Short Story Competition

Enter Your Own Short Story


By Tim Curtis, Wicklow Town





Joseph bent forward with a grunt. The pebble in his boot had been annoying him for the last hour. I probably have a blister now, he thought, shaking his head. He tugged at the boot. Damn thing wouldn’t come off. He pulled harder, losing his balance and fell onto his backside with a squelch. Great, he thought, as cold wetness seeped into the seat of his pants.

What a morning. Before he’d even had time to make breakfast he’d looked out the back window and seen that the dam in the upper field had broken through. The cattle were up there, and even from his kitchen he could see that a couple of them were stuck in deep mud. He knew it would take about two hours to get them out and herd them into the west field. He made his way slowly out the door.

After the job was done, Joseph was cold, tired, famished and sopping through to his thermals. He took a deep breath and hauled at the boot, flicking muck into his face when it finally came off his foot. Why had he gone into farming? He could be sitting in a comfortable chair, warm and dry in an office somewhere. God only knew there was little profit in the farm. These days, with the buyers offering less and less, cutting his margins right back, he could barely support himself, never mind think about getting a wife and raising a family.

Joseph turned up the boot and shook it. The pebble bounced around inside, finally rattling out and landing on the wet grass. What a little thing to have caused so much discomfort.  He reached out to pick it up … and stopped dead, with his fingers poised just over it.

Was that a four-leaf clover beside the pebble? He squinted and blinked. By God it was.

A four-leaf clover! Never in my life did I expect to see one of those, he thought. He wiped his mucky fingers on his jacket and carefully pushed aside the pebble and the grass around the clover before gently plucking it from the ground. He held it up in front of his face. It was beautiful – the leaves all the same size – four perfect green hearts.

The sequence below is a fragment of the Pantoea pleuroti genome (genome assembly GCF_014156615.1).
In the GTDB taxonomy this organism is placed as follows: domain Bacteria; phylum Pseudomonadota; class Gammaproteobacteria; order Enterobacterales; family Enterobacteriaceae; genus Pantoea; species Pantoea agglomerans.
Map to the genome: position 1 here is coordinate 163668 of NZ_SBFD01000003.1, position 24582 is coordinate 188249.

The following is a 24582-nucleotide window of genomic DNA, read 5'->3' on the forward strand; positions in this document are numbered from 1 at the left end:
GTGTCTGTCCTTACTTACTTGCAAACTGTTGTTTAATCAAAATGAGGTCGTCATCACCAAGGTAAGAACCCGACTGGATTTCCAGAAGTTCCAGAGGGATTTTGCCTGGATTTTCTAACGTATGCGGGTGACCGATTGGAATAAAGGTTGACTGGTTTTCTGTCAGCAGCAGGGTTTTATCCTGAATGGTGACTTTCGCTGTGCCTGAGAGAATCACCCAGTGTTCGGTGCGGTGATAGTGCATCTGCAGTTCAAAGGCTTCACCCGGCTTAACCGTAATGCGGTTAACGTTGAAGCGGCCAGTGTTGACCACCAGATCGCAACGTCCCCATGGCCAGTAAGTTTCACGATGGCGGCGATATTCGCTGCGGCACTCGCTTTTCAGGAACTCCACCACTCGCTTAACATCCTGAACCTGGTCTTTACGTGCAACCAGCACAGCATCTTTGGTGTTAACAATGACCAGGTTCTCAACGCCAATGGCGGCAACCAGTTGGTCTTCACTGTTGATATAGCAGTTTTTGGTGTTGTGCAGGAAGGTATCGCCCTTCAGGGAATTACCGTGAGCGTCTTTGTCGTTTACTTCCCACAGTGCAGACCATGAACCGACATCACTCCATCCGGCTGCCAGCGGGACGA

This could change my life, he realised. It’s better than winning the lottery! There had been talk about rezoning. With this clover the council was bound to zone his land for residential. He’d sell it for ten times its present value. What a life he could have. He could sell the farm and move somewhere warm, somewhere with predictable weather. Live a life of leisure.

Of course he’d miss his brother. James worked the farm over the hill. They met for pints in McGrady’s every Friday. Maybe he should keep the farm. He could hire out the land. Let someone else get up at 5 in the morning and chase after his cows. But who could he get who’d  know the land like he did? Who would care for his cows the way he did? And what would he do with himself all day?

Joseph looked around at his land. Everything he saw was his own. The cows he had reared from calves, the ditches he had kept, the fences he had put up, even the broken dam he repaired with his own hands. Why would he give this up?

He looked at the perfect, four-leaf clover he held between his fingers and realised he would never have even found it if he didn’t work this land himself. With a sigh Joseph held up his hand and opened his fingers letting the wind catch the clover and whisk it away. He pulled on his boot, stood up with a grunt and started down to the farm to get himself something to eat. It would be a long day, but at least it was Friday – he’d be meeting his brother for a couple of pints tonight.

Sure maybe he’d find another four-leaf clover in a few years and let it change his life then.

2011’s winner was Tim Curtis. Tim asked us to donate the €100 prize money to Plan, one of the oldest and largest international development agencies in the world. Are you a writing phenomenon? You too can enter the competition. Stories should be 600 to 800 words. You never know, you could be the next great Irish talent! 

By Barbara Walshe, Dublin





By Barbara Walshe, Rathfarnham, Dublin 


The Qantas flight takes off from Singapore Airport, headed for Brisbane, Australia. It is the third take-off in this long journey to the other side of the world.


Leaving Ireland is hardly anything new these days. But Shauna and Pat had no choice. Shauna’s job, at an auctioneer’s had gone. And there was no reviving that industry, not for decades. So she decided she would be a housewife until something else came up. Nothing did. Pat’s business in corporate gifts wasn’t doing so well either. Nobody was buying gifts for anyone anymore, and no one was expecting to be given any gifts, even at Christmas. An email containing the words “relationship” and “thank you” was enough these days. The business landscape had changed forever.

Shauna sinks back into the economy class seat and thinks about the day they decided to leave Ireland. Pat had said, “Shauna, I have to wrap up the business. We are in danger of getting in some very deep debt if we go on. We need to think of an alternative otherwise we can’t pay the mortgage this month. You have no work and we’re going to have to ask your parents for money for the kids’ uniforms this year if we don’t change the course we are on.”